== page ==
Morris: Regardless, Merry Christmas

December 19, 2022

by Leo Morris

You realize that it’s not a proper Christmas season unless the realist killjoys among us start whining about “It’s a Wonderful Life.”

This year, we have two contenders for top curmudgeon.

The saga of small-town hero George Bailey saving Bedford Falls from the despicable Henry Potter “grievously misrepresents the truth,” writes George Michelsen Foy in Psychology Today. “In the real world, I would argue, Potter is winning . . . In the richest country that has ever existed . . . the wealthiest 1 percent of the population owns 32 percent of all the wealth, while the bottom 90 percent own 30 percent.”

And Supreme Court Justice Ketanji Brown used the movie as some sort of white supremacy allegory in a case about whether it violates the First Amendment to compel a Web designer to create a same-sex wedding site. “I want to do video depictions of ‘It’s a Wonderful Life’ and knowing the movie very well I want to be authentic, so only White children and families can be customers for that particular product.”

In the spirit of yuletide grouchiness, I could complain that nearly all Christmas movies are similarly flawed.

“Miracle on 34th Street” attempts to prove Santa exists by bringing to court sacks of mail addressed to him from the U.S. Postal Service – how believable is it that the Post Office is a beloved institution and the federal government a trusted source?

“A Christmas Carol” strains credibility by asking us to accept that a nasty old man with a lifetime of meanness can be transformed into a saint by one sleepless night of bad dreams.

And in “A Christmas Story,” of course, Ralphie’s hunger for a Red Ryder BB gun illustrates the gross commercialization that has turned the holiday into a consumer-driven materialistic frenzy.

After that, I could go one of two ways in my holiday rant.

I could get personal.

Instead of wishing my brother in Texas and my sister in Indianapolis a happy holiday, I could berate them for abandoning me in Fort Wayne, creating a fractured family no one would ever make a Christmas movie about. I would rag my brother over the phone about his status as the neglected middle child and remind my sister over our Christmas feast that she is nowhere near the cook our mother was.

Or I could get spiritual, sort of.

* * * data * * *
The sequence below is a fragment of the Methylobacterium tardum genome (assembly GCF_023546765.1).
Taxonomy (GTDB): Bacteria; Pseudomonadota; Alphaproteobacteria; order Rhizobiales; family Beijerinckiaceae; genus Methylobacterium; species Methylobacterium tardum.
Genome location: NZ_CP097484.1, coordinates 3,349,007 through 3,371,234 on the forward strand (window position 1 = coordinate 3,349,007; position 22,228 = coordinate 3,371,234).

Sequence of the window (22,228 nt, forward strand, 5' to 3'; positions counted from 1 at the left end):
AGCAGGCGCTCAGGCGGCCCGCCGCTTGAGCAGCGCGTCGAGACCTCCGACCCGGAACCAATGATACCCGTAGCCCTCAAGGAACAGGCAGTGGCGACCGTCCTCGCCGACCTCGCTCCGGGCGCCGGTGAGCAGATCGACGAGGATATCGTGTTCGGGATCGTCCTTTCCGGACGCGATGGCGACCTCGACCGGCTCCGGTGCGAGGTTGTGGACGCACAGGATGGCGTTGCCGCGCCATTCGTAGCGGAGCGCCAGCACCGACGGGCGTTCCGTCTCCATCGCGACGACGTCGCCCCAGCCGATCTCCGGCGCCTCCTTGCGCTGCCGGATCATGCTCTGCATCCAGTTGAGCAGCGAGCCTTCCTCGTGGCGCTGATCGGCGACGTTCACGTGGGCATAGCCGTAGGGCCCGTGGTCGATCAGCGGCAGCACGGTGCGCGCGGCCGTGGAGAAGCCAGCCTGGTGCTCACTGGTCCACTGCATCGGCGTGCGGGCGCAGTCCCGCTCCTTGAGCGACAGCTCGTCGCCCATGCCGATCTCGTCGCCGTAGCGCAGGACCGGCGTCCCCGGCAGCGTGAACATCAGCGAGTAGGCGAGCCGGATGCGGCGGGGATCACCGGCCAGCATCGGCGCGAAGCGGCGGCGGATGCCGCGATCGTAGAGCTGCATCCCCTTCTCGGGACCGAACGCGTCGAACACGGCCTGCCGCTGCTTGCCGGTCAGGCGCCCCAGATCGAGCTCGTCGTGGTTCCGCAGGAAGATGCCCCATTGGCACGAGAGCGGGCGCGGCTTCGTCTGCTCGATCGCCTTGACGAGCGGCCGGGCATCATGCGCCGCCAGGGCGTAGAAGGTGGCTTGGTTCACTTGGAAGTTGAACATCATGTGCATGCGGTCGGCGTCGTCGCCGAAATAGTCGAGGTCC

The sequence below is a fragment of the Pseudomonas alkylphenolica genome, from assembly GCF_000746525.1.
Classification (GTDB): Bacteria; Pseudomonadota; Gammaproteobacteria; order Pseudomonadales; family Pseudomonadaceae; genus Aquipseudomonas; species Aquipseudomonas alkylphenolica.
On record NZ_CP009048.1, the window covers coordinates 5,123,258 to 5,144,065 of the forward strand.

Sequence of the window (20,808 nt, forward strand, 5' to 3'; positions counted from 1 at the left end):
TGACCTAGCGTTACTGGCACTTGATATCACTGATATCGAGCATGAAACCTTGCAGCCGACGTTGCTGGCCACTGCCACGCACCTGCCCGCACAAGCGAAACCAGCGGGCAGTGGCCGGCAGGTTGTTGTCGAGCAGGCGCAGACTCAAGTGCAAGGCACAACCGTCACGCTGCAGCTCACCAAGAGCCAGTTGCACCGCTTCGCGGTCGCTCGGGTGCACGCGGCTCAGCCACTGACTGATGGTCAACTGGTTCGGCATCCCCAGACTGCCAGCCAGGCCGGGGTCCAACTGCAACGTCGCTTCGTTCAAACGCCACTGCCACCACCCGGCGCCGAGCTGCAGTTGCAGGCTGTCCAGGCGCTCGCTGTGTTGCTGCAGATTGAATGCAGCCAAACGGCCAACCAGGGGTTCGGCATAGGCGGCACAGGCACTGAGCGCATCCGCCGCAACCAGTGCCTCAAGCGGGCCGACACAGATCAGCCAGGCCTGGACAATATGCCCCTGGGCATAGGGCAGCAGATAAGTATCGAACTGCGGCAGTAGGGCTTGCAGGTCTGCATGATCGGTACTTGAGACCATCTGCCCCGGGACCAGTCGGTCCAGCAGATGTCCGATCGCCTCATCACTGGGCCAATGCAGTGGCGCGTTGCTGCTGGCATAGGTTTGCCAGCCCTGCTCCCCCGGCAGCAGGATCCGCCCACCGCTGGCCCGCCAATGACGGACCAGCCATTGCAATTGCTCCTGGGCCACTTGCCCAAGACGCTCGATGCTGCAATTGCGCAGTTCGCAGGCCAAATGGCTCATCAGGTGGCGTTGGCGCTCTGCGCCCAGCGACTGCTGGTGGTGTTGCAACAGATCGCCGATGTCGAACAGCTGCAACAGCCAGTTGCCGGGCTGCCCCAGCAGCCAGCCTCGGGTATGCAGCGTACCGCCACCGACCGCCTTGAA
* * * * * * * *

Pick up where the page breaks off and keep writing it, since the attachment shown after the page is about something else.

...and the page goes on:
I could hunt down all those people who go on and on about “the reason for the season” and celebrating the birth of the baby Jesus and blah, blah, blah, and point out Christ may have been born in the spring and that Dec. 25 may have been an attempt to absorb the traditions of the pagan Saturnalia festival. Goodness, that’s an even bigger lie than the one about Thanksgiving being a celebratory reminder of Pilgrim-Native American friendship.

But I think I’ll go a different way.

I’ll remind myself that certainly Christmas movies are unrealistic. They depict life not as it is but as we would like it to be if we behaved better toward each other. That’s even sort of the point.

And I will remember that without our families, whatever their faults and circumstances, we would be alone in facing a world that can be indifferent or even hostile.

And I will vow not to let my celebrations – of any holiday, anniversary, birthday or any special day of any kind – be sidetracked by anybody who insists that nothing in the world today measures up to the standards of human perfection all the best people accept.

In short, I will embrace the joy, wherever I find it, even if I only stumble across it by accident.

Quietly and modestly, of course, without calling undue attention to my unorthodox behavior, the way I sit in the back room with the lights off during trick-or-treat.

On, you know, Halloween, when we send our children out to demand candy from strangers in celebration of the pagan festival of Samhain, in which people lit bonfire and wore costumes to ward off ghosts.

Merry Christmas.

Leo Morris, columnist for The Indiana Policy Review, is winner of the Hoosier Press Association’s award for Best Editorial Writer. Morris, as opinion editor of the Fort Wayne News-Sentinel, was named a finalist in editorial writing by the Pulitzer Prize committee. Contact him at


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